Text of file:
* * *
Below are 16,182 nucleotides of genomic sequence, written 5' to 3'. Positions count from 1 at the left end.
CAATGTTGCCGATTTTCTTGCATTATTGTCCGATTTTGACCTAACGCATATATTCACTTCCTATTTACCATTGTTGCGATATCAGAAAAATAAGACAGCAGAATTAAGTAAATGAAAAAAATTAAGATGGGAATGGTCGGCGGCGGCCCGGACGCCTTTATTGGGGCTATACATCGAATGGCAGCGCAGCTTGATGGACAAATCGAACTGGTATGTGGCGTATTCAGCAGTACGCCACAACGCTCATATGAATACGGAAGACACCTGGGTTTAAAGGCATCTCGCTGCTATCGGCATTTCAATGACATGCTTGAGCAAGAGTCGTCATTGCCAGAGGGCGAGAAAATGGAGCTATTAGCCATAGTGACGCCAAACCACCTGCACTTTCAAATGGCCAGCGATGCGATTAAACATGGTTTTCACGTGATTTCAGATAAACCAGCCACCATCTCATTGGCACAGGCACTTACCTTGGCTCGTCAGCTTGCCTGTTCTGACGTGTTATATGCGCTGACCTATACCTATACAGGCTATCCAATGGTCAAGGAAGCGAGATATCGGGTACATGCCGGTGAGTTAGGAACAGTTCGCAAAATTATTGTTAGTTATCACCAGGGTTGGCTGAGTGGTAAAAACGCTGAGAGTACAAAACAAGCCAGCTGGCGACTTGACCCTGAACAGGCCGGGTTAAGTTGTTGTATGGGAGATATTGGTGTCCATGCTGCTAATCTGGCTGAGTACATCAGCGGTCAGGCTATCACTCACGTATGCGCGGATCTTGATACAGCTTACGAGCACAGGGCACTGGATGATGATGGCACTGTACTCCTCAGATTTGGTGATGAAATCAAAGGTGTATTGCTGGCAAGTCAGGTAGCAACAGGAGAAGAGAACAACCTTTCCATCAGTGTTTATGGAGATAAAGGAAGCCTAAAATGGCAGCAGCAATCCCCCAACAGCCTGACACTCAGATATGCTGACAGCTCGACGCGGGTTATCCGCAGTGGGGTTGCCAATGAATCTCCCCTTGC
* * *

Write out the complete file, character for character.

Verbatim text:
Below are 16,182 nucleotides of genomic sequence, written 5' to 3'. Positions count from 1 at the left end.
CAATGTTGCCGATTTTCTTGCATTATTGTCCGATTTTGACCTAACGCATATATTCACTTCCTATTTACCATTGTTGCGATATCAGAAAAATAAGACAGCAGAATTAAGTAAATGAAAAAAATTAAGATGGGAATGGTCGGCGGCGGCCCGGACGCCTTTATTGGGGCTATACATCGAATGGCAGCGCAGCTTGATGGACAAATCGAACTGGTATGTGGCGTATTCAGCAGTACGCCACAACGCTCATATGAATACGGAAGACACCTGGGTTTAAAGGCATCTCGCTGCTATCGGCATTTCAATGACATGCTTGAGCAAGAGTCGTCATTGCCAGAGGGCGAGAAAATGGAGCTATTAGCCATAGTGACGCCAAACCACCTGCACTTTCAAATGGCCAGCGATGCGATTAAACATGGTTTTCACGTGATTTCAGATAAACCAGCCACCATCTCATTGGCACAGGCACTTACCTTGGCTCGTCAGCTTGCCTGTTCTGACGTGTTATATGCGCTGACCTATACCTATACAGGCTATCCAATGGTCAAGGAAGCGAGATATCGGGTACATGCCGGTGAGTTAGGAACAGTTCGCAAAATTATTGTTAGTTATCACCAGGGTTGGCTGAGTGGTAAAAACGCTGAGAGTACAAAACAAGCCAGCTGGCGACTTGACCCTGAACAGGCCGGGTTAAGTTGTTGTATGGGAGATATTGGTGTCCATGCTGCTAATCTGGCTGAGTACATCAGCGGTCAGGCTATCACTCACGTATGCGCGGATCTTGATACAGCTTACGAGCACAGGGCACTGGATGATGATGGCACTGTACTCCTCAGATTTGGTGATGAAATCAAAGGTGTATTGCTGGCAAGTCAGGTAGCAACAGGAGAAGAGAACAACCTTTCCATCAGTGTTTATGGAGATAAAGGAAGCCTAAAATGGCAGCAGCAATCCCCCAACAGCCTGACACTCAGATATGCTGACAGCTCGACGCGGGTTATCCGCAGTGGGGTTGCCAATGAATCTCCCCTTGC